Woolworths Supervisor Jillian Arnold and Truckie Harold Haigh

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Having seen the launch campaign, many anticipated a more functional follow-up to the campaign in these individual character spots.

How many trucks does it take to get it there fresh?

How quickly do onions get from the soil to the store?

In fact the curious potato farmer delivers some of this in terms of a truth about how the potatoes are cleaned.

The aim is to provide detailed backstories with the aim of personalising the quality and quantity of Australian produce and local sustainability promoted by Woolworths.

The issue is how many potential shoppers feel that an engaging character alone can convince them of the Fresh Food People claim? Particularly in the absence of any product info. about quality?

They are beautifully produced, but do they change hearts and minds when it comes to the store and the claim “Fresh Food People”? I’m not so sure.

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Woolworths Fresh Food People new ad – “Welcome to Australia’s Fresh Food People”.

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After much anticipation (in ad circles at least) Woolworths aired the new campaign from Droga in last nights high rating spots. Here is the corporate line:

“Today we embark on a new journey for our company. We have a proud history at Woolworths of bringing Australians outstanding fresh food and value. We are building on this and our new campaign marks the start of a new promise to our customers as ‘Australia’s Fresh Food People’.
“A new ad campaign, which commences tonight, features nine real Woolworths Fresh Food people. Our renewed focus on our people is testament to the faith we have that Woolworths’ people are our greatest asset.

“Coupled with that is our new theme song, which highlights the rhythm of the seasons and celebrates that every day, every week, every month of the year, Woolies people open the doors to our stores and bake the freshest bread, serve the freshest fruit and veg and the best quality Australian meat and seafood.

Interestingly the music, written by Frankie Carle‘s “Monday, Tuesday, Wednesday, I Love You” has been used previously by Walmart. The track was re-recorded by Gossling (Helen Croome) in keeping with the original recording by Kitty Kallen with Lawrence Welk & His Champagne Orchestra and made famous by Betty Driver

In a nice twist, Woolworth’s have given you the chance to download for free on their website

The ad is about Woolies people and continues to push the “Fresh Food” promise via these people. I really like the simple, but effective introduction of the word “Australia’s”. Home grown provenance is a big motivator (…if at the right price!)

Many analysts were expecting a bigger leap forward from the new agency, but this is a mega-brand making it’s move and nothing is done without careful consideration. The tone of these ads brings a freshness that has been lacking and does differentiate from Coles celeb advocacy approach.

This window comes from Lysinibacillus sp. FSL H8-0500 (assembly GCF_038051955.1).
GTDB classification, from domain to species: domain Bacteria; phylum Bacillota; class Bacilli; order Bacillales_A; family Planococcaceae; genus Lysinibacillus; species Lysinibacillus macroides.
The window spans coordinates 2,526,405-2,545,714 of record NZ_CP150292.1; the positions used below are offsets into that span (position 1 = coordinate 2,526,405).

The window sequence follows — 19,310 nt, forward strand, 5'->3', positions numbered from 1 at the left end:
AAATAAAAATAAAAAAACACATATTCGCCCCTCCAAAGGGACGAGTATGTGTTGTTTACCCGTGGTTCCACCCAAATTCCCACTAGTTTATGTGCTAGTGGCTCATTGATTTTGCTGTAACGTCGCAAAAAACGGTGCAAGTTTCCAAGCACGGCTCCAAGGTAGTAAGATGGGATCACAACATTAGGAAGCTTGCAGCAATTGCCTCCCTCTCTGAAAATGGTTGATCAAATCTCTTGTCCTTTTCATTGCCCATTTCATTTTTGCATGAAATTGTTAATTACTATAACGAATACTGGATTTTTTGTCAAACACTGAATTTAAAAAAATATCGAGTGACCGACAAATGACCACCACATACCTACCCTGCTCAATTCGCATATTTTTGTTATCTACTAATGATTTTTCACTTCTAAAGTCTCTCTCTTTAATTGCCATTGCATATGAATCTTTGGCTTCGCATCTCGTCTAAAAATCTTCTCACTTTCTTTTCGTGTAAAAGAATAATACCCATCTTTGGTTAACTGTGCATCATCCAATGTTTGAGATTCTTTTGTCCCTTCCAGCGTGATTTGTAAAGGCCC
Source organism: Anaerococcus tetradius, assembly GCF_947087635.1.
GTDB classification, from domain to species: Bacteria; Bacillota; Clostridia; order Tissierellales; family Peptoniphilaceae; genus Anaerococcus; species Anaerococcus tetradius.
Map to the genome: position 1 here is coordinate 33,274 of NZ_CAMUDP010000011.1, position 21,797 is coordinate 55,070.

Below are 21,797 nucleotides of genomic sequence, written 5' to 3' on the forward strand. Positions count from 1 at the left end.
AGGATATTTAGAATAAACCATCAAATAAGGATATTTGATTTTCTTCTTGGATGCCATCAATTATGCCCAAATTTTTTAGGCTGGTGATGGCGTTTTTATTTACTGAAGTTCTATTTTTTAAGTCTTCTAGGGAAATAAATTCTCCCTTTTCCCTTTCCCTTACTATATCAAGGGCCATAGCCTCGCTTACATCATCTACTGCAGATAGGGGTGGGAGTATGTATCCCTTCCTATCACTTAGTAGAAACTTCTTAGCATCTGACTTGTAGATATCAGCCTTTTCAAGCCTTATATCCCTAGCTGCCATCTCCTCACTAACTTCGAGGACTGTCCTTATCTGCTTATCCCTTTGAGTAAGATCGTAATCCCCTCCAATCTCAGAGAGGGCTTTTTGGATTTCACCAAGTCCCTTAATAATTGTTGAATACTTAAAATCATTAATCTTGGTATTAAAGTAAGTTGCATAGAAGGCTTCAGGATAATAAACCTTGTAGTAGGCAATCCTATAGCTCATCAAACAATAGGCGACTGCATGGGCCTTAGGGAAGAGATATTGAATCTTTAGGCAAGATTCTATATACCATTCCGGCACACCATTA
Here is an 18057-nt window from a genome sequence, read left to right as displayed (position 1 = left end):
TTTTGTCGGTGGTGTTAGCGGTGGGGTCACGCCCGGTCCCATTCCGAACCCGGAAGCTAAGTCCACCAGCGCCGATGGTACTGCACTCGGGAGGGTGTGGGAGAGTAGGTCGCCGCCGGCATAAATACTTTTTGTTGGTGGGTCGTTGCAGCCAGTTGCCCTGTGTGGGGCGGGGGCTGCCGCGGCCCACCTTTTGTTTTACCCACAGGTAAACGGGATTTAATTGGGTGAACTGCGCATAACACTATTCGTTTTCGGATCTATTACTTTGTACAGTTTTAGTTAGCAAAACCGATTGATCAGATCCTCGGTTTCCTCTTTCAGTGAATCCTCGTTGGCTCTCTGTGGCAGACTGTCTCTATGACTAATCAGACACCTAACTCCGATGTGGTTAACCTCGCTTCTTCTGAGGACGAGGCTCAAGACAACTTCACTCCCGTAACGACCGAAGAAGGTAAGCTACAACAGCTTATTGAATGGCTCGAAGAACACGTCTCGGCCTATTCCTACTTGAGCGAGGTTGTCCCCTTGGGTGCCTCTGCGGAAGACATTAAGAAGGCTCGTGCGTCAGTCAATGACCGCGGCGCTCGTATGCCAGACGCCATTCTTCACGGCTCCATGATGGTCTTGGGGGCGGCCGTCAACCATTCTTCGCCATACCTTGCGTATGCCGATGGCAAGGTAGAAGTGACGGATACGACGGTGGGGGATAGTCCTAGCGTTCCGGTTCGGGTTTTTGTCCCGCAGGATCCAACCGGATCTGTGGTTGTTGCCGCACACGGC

People are important, but product and prices are dominating the supermarket wars at present, which Coles are perceived as winning through delivery of this message with strong personalities in the Curtis and Dawn ad that resonates well with the viewer.

This ad delivers “year round” love of Woolies by Woolies fresh food people. It demonstrates what we assume are real employees and suppliers who love Woolies. But why should we love Woolies?

It is an expensive looking and beautifully produced piece of work. Watchability is right up there and I actually believe that these people are who they claim to be, which is important in advocate advertising. But is it effective advertising in building loyalty?

The question as to why consumers would love Woolies remains. Seeing people at work in farms, fields and stores might not be enough to give people reasons why Woolies is really the “freshest” in the cut throat world of battling Coles.

Fresh Food People needs qualification since Coles came into the argument. The ad is relevant, certainly interesting, but the motivation for a consumer to believe the Fresh Food promise and why this if different to Coles is the key deliverable.

Assuming people will click into the website for more answers is a big assumption – on-line is the domain of range and pricing (as shown in the great Woolies app). Without this step, there is no qualification to the promise?

Here is an example of what people see when they click – Malcolm the farmer talking about running and potatoes. There is actually some motivating news in there, but should this be the main ad (apparently 12 ads will run so it might well be)? :

Hopefully the campaign develops with rational product and price proof points, still delivered in this strong emotive style to entice the shoppers – perhaps less sexy advertising, but potentially more motivating in today’s climate.

A couple of other interesting points to note are the subtle re-brand (Woolworths moves from red to green). And as reported in Mumbrella, Woolworths will remove walls to behind-the-scenes areas of its stores so that customers will be able to see bakers and butchers in action. The brand will also refit stores with better lighting and address checkout queues. (My local Woolies did this 3 weeks ago by moving the stacked special offers from in front of the tills –  and it is still talked about in hushed tones down the aisles…!)

Great advertising engages and entertains, but ultimately needs to sell to us by delivering reasons to believe in the brand promise and motivate us to buy and remain loyal.

Hopefully this campaign will deliver the rational reasons, as well as the feel-good fresh food people.